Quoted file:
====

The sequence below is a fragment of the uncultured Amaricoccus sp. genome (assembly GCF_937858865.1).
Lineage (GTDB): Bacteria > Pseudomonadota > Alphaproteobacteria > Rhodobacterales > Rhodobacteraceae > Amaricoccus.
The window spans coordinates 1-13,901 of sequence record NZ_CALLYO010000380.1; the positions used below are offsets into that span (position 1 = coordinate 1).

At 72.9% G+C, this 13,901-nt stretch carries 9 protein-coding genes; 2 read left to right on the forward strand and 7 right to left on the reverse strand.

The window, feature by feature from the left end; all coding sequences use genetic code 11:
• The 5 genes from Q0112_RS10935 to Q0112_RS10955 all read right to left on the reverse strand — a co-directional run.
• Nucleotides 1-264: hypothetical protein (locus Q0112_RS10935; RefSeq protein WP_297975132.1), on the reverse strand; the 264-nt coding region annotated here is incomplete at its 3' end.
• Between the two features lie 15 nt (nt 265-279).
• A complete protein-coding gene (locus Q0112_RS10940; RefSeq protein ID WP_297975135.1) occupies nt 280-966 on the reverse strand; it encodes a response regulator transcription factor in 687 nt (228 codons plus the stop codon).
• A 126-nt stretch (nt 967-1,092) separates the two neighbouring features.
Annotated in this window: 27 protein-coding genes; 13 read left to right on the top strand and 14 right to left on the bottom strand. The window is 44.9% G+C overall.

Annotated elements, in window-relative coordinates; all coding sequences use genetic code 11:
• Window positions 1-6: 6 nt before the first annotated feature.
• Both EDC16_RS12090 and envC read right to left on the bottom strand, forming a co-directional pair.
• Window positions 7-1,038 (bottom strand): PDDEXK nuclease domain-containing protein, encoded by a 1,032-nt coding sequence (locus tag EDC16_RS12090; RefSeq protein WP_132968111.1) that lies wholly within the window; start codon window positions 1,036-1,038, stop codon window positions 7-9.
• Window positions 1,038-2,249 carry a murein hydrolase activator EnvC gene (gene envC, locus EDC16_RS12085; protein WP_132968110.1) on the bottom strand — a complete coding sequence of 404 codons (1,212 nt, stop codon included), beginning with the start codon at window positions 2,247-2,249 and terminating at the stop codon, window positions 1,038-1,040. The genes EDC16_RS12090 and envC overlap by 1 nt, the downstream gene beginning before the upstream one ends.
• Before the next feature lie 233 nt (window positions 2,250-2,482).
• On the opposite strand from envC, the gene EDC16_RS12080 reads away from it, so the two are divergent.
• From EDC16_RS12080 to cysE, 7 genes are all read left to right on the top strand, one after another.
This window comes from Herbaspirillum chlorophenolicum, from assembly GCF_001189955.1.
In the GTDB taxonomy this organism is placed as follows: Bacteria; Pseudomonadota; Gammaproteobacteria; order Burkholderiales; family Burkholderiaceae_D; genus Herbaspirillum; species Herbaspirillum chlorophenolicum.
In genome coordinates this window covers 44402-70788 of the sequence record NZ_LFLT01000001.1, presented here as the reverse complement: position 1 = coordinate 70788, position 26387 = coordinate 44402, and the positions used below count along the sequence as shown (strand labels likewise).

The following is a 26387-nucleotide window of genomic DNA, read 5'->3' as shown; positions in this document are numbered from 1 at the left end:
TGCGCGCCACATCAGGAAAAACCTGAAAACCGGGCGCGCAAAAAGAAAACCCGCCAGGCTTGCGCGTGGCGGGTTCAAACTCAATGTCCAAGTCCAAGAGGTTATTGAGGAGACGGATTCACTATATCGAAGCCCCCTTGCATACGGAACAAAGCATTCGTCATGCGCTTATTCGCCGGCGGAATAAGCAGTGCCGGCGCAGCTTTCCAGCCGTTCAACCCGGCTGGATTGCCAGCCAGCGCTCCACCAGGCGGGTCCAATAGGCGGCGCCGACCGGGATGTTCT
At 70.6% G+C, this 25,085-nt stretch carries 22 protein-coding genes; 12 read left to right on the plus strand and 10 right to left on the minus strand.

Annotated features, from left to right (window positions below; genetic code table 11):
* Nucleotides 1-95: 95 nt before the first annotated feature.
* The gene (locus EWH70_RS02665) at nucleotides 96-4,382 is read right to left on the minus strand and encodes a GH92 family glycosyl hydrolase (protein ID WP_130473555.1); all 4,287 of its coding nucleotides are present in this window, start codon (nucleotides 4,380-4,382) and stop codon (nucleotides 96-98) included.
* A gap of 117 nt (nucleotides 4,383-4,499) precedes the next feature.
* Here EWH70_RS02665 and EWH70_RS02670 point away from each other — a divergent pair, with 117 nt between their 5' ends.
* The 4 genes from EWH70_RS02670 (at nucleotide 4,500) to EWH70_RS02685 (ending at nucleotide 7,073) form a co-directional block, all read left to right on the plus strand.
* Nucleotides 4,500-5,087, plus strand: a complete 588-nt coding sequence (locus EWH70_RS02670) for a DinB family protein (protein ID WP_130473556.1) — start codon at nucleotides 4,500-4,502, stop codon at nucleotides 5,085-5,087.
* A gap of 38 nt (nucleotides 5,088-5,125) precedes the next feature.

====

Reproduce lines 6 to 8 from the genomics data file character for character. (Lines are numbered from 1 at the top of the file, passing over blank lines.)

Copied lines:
• The 5 genes from Q0112_RS10935 to Q0112_RS10955 all read right to left on the reverse strand — a co-directional run.
• Nucleotides 1-264: hypothetical protein (locus Q0112_RS10935; RefSeq protein WP_297975132.1), on the reverse strand; the 264-nt coding region annotated here is incomplete at its 3' end.
• Between the two features lie 15 nt (nt 265-279).